After months of intense negotiations, the Seattle Seahawks have given Jamal Adams the largest contract in NFL history at the safety position. Adams is officially part of Seattle’s long-term plan despite having, arguably, the worst season of his career in his first season in the Pacific Northwest.
Adams was once considered the top of his position, but after 2020, it’s easy to see why so many have taken Adams off their top-10 safeties list. Throughout 2020, it was clear that Adams was not fitting very well into Seattle’s defensive scheme. Adams recorded the fewest solo tackles of his career, and was uncharacteristically poor in coverage. Adams allowed a 77.8 percent catch rate, per Pro Football Reference. That’s not good at all. The Seahawks had to bring in Detroit Lions defensive captain Quandre Diggs halfway through the season in order to shore up the holes that Adams was leaving. Adams also spent more time blitzing than ever before in 2020. While he did break the all-time safety sack record with 9.5, the sheer number of times he had an opportunity to go after the opposing quarterback somewhat minimizes that achievement. He blitzed 98 times in 12 games. Just one year prior, Adams blitzed only 90 times in 14 games with the Jets. Adams blitzed so much that opponents started giving him the title of “Blitz Boy” — a name which Adams has owned up to.
Adams definitely didn’t have the best season in 2020, but in a sense, that’s to be expected. With no preseason to learn the new defensive schemes, Adams likely didn’t have the time to learn the system very well before the first game of the regular season. But that’s not a sure thing. Is taking the risk that, with more time, Adams can return to his 2019 form worth paying the biggest safety contract in NFL history? Personally, I don’t think so, and I don’t think the Seahawks thought so either during the first steps of negotiation.
If the Seahawks really thought the upside was worth the risk, why didn’t the deal get done sooner? The first counter-argument might be “Well, they just wanted to get Adams at a discount.” FIVE MONTHS! They negotiated for FIVE MONTHS! That means they were nowhere close to an agreement at the beginning. Negotiations were “intense,” and Jamal Adams had to get pushed into his record-breaking contract by his mother. Yeah, Adams alone believes he deserved more than what he ended up getting.
So, if the Seahawks didn’t initially believe Adams was worth the risk, why would they cave in and give Adams all this money? It’s simple really. They NEED Adams to work out in Seattle. When the Seahawks traded for Adams in July 2020, they gave up two first-round picks and a third-round pick. That’s a lot of draft capital. Quarterback Jimmy Garoppolo led his 49ers to a Super Bowl appearance just two years ago, and he would not fetch that kind of deal. That’s a “Khalil Mack-level” of draft capital the Seahawks gave up to acquire Adams. Could you imagine if Adams didn’t pan out after giving away that much potential? That would not be a good look for the Seattle front office.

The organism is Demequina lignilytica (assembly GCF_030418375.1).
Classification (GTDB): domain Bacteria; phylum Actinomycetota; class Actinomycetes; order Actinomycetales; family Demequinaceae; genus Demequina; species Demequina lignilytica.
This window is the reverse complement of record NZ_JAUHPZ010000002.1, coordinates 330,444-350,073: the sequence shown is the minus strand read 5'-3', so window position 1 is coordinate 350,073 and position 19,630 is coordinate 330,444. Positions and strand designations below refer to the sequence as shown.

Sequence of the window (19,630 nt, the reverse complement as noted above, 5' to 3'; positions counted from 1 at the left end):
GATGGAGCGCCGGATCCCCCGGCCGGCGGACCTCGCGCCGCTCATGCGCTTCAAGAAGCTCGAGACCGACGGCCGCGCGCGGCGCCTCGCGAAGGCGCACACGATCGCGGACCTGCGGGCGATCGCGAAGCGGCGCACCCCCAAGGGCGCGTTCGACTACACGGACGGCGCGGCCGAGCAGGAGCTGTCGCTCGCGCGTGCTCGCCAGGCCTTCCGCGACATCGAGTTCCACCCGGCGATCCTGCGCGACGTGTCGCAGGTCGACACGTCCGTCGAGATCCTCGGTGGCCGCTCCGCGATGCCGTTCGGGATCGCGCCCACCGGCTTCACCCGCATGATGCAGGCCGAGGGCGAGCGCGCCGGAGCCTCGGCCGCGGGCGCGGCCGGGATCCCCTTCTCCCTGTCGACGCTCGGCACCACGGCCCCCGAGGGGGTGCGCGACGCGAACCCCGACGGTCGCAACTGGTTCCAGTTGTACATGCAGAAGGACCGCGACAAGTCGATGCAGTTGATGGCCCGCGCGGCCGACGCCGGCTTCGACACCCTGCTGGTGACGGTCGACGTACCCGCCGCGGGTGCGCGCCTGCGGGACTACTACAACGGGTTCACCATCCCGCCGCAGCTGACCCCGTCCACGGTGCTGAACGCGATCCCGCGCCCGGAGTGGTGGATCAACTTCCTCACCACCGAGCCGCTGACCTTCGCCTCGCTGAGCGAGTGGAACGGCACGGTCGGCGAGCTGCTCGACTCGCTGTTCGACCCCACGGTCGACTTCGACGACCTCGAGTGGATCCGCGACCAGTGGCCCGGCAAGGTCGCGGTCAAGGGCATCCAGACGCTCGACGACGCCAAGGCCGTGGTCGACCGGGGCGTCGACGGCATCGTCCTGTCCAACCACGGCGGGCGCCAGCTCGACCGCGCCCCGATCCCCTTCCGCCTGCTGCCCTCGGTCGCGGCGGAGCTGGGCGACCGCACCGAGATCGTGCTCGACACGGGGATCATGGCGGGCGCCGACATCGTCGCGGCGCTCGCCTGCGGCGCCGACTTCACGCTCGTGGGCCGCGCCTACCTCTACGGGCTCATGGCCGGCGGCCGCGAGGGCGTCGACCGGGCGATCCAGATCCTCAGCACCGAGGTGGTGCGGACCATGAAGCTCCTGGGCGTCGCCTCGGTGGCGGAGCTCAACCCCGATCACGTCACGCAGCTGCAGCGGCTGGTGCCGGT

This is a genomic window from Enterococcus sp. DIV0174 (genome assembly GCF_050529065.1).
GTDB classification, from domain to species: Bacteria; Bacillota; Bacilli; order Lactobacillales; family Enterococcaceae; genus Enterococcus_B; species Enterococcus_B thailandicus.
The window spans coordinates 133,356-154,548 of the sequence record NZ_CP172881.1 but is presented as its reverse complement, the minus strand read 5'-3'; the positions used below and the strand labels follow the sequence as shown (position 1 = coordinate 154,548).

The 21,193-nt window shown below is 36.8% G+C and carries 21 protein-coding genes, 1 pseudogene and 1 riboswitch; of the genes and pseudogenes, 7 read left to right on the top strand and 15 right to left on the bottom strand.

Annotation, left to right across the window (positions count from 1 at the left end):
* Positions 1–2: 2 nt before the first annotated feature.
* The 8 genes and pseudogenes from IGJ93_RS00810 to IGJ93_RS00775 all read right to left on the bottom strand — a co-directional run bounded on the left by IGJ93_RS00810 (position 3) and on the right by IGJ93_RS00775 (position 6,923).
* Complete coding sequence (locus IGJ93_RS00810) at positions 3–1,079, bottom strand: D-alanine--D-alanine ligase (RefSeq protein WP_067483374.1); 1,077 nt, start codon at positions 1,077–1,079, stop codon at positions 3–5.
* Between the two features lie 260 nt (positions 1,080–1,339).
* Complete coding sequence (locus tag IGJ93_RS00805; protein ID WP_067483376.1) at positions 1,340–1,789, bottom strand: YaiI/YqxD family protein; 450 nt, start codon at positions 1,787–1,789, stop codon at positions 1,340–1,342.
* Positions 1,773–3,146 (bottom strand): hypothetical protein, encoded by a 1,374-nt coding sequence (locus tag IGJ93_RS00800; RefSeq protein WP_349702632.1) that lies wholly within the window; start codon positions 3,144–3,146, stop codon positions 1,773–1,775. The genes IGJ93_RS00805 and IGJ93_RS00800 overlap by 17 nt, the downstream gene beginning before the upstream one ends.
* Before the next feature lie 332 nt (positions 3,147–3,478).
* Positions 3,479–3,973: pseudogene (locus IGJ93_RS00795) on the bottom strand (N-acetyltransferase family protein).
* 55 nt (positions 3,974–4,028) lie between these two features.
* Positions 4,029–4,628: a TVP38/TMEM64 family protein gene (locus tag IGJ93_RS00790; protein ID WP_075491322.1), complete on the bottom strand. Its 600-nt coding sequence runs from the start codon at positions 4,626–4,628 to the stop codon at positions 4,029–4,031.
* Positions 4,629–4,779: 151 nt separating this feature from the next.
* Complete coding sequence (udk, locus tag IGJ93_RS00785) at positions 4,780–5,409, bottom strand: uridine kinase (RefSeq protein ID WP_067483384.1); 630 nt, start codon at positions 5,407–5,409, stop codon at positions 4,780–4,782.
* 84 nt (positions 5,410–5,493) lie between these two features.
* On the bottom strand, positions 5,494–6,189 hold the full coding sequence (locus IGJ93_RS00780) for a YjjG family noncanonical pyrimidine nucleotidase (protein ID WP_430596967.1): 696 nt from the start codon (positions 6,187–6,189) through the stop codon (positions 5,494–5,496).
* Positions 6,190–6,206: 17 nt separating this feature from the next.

Throw in the fact that Russell Wilson has been disgruntled with the team’s lack of success and the fact that he hasn’t been given a proper O-line in years — a problem which could’ve been tackled with the draft picks Seattle gave up for Adams — as well as the notion that the team’s Super Bowl window is closing as the NFC West continues to improve and Wilson gets older, and you’ve got yourself one real hot mess if Adams continues to struggle like he did in 2020.
The Seahawks know what Adams is capable of, so allowing him to continue his hold-out was never really an option for the Seahawks’ front office. However, I can almost guarantee that Jody Allen, John Schneider, and company are all biting their nails praying that Adams figures out the Seahawks’ defensive system. If not, this signing could go down as one of the worst in franchise history.
We all know Adams has the tools to be one of the best safeties in the league. Yes, I know he only has two interceptions under his belt through his first three years in the league, but Adams doesn’t help a secondary by coming up with picks. He’s not a ball hawk. He’s a disruptor. He can step up and stop the run. He can step into the middle of the field and take away a read from the opposing quarterback. He may not have the best ball skills, but he doesn’t need to in order to be effective. With a few weeks of training camp under his belt, I have no doubts that Adams can figure out Seattle’s system and return to his All-Pro 2019 form. For Seattle’s sake, they better hope he figures it out, too.
* A previous version of this story incorrectly referred to the late Paul Allen in a present setting. Mr. Allen died on October 15, 2018. Deadspin regrets the error.